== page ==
The Sidewalk Side: St. Thomas Street in the Irish Channel

During Carnival, I stumble across a wonderful block in the Irish Channel, the 2800 block of St. Thomas Street. Although none of the nine houses on the block are painted purple, green and gold, they are so exuberantly colored they put me in the mood for a parade. Color, I discover, is just one of the elements that ties the block together. Take a look, for example, at the wide brick sidewalk, laid in a herringbone pattern.

King Cake Hub to ring in Carnival season at Zony Mash

King Cake Hub is back this year at Zony Mash Beer Project and will kick off the Carnival season season with a party and pageant. The seasonal pop-up is a one-stop shop for king cakes. Local bakeries send a daily supply, so that lovers of the Carnival confection, or anyone buying a king cake for their workplace, have myriad fresh choices in one place. King Cake Hub was founded in 2019 by Will and Jennifer Samuels. The couple got their first taste of the king cake business with their own king cake at their gelato shop La Dolce NOLA on Metairie Road in 2011. 

When Will died of esophageal cancer in September 2021, Jennifer knew she would continue King Cake Hub, as it was such an important part of the couple’s life together.

Bakery Bar’s new chef adds a Latin touch to the menu

The Bakery Bar in the Lower Garden District has a new chef, Lydia Solano, who was previously at the helm of Bacchanal’s kitchen. Chef Lydia will be introducing a new menu and, and the Bakery Bar will host a daily brunch. 

Growing up, Solano split her time between the United States and Costa Rica. After graduating from culinary school in Boston, she hitchhiked across the country, dropping into kitchens and learning skills on the job. “I worked everywhere from smokehouses to Japanese sushi spots,” she said. “I learned a broad aspect of cooking by stopping into different places and working where I could.”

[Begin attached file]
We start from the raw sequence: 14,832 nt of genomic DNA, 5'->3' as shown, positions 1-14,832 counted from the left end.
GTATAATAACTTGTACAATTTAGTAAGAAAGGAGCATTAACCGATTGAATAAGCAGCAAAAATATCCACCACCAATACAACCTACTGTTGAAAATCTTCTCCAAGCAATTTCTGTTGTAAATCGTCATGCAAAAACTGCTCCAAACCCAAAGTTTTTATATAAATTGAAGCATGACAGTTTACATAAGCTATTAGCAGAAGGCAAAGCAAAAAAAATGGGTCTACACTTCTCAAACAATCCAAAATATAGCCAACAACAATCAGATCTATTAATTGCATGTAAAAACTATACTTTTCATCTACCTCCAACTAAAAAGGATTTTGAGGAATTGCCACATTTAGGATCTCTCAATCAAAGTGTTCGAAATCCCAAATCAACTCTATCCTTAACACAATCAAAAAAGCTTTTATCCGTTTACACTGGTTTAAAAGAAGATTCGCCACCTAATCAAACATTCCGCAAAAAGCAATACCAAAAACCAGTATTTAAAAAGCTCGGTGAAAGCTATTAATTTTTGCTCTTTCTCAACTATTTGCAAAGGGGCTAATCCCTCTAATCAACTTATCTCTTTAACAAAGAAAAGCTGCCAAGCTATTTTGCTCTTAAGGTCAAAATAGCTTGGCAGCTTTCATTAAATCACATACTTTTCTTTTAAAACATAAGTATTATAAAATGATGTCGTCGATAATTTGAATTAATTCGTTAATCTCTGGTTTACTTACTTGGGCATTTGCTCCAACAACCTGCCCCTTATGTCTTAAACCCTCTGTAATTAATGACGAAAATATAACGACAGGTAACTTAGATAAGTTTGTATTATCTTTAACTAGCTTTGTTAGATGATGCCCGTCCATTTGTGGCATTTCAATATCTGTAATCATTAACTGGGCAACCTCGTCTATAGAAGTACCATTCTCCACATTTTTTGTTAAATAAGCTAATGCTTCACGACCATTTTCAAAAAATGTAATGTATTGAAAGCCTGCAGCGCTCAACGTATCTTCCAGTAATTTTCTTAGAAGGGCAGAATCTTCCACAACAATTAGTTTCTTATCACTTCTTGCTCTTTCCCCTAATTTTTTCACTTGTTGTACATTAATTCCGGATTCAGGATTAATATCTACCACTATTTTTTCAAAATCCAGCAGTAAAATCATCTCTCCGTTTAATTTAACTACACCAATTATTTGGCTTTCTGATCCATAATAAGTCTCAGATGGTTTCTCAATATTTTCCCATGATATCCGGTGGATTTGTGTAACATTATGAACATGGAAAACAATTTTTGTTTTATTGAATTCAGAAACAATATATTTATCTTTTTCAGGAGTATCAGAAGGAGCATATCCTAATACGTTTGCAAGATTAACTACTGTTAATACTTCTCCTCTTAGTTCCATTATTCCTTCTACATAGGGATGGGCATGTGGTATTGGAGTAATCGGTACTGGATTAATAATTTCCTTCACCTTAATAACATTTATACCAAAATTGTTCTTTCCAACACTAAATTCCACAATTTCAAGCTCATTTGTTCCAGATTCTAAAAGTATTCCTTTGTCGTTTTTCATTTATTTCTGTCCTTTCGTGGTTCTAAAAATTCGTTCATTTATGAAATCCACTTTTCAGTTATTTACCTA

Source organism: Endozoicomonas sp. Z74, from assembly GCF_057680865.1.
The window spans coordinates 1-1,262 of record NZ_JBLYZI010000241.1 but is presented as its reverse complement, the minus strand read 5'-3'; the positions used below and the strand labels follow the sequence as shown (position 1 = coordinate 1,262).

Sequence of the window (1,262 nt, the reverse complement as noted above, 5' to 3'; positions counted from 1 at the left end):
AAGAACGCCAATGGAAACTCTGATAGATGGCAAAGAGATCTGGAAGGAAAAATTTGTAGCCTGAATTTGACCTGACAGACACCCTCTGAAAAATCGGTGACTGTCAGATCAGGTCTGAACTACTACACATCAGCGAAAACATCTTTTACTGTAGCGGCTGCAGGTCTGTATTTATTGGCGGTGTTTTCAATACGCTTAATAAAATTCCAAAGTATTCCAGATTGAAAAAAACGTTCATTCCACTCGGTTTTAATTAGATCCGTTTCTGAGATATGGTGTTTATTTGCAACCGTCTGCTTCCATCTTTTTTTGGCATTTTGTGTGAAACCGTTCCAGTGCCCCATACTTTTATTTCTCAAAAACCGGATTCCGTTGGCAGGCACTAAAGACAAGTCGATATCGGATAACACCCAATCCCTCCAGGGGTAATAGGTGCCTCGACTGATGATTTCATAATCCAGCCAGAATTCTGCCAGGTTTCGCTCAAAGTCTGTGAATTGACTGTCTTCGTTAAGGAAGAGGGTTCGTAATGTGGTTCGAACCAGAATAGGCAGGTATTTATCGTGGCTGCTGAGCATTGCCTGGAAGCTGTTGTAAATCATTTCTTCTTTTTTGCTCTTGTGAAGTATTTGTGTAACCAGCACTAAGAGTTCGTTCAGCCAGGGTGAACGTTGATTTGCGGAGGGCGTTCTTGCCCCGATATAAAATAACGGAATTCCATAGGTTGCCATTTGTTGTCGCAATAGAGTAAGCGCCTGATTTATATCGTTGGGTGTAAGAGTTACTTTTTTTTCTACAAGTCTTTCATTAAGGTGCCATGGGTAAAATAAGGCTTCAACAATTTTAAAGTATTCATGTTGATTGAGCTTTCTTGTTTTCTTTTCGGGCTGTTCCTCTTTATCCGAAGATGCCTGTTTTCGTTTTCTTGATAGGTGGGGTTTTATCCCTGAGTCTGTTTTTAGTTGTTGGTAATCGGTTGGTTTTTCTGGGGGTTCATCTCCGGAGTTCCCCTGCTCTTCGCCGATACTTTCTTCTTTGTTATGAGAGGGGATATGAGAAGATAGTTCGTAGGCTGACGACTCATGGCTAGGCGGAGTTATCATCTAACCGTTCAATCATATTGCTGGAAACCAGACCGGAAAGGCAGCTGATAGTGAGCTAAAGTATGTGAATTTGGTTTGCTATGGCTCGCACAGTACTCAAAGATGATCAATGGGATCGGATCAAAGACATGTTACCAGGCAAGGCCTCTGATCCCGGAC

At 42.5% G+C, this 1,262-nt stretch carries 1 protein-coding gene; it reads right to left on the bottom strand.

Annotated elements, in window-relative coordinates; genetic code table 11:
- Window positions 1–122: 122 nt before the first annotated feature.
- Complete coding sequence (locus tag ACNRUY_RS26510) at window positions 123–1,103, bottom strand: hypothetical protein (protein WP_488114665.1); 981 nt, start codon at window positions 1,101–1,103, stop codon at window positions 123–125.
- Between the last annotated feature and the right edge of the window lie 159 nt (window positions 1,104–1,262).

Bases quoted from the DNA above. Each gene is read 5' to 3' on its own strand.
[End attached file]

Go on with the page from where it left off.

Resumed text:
Eight years ago, when she first visited New Orleans and began regularly spending time here, she started introducing Creole flavors into her cooking.

Return of Hubig’s Pie causes mad rush to South Carrollton

When word spread on Sunday (Nov. 6) that Hubig’s Pies was back after 10 years, the news was met with shouts of glee, followed by the sounds of locals running down sidewalks and cars racing across parish lines. The day before hitting the store shelves, Hubig’s Pies popped up in a South Carrollton Avenue parking lot. Tires across the city sped across potholes at axle-breaking speeds to reach the limited run of 7,000 pies before they were gone. Locals were racing down South Carrollton to the Hubig’s Pies pop-up at the Whitney Hancock Bank parking lot, as the Oak Street Po-Boy Festival drew crowds a block away. 

Gridlocked drivers shouted to passers-by, “Are there any pies left?”

Tulane opens the Anne Rice vaults for ‘Absolutely Unpredictable’ exhibition (with video)

Just in time for the annual celebration of the macabre, Tulane University Special Collections will open an exhibition of its Anne Rice collection on Thursday (Oct. 27). Absolutely Unpredictable: Anne Rice in the City of Transgression will display rare items and archival materials related to Rice and her works. The exhibition, free and open to the public, will be on display through Feb. 17, 2023, and will be celebrated with a costumes-optional reception on Thursday evening. 

The materials center on New Orleans cultural touchstones such as Carnival and the Southern Gothic genre.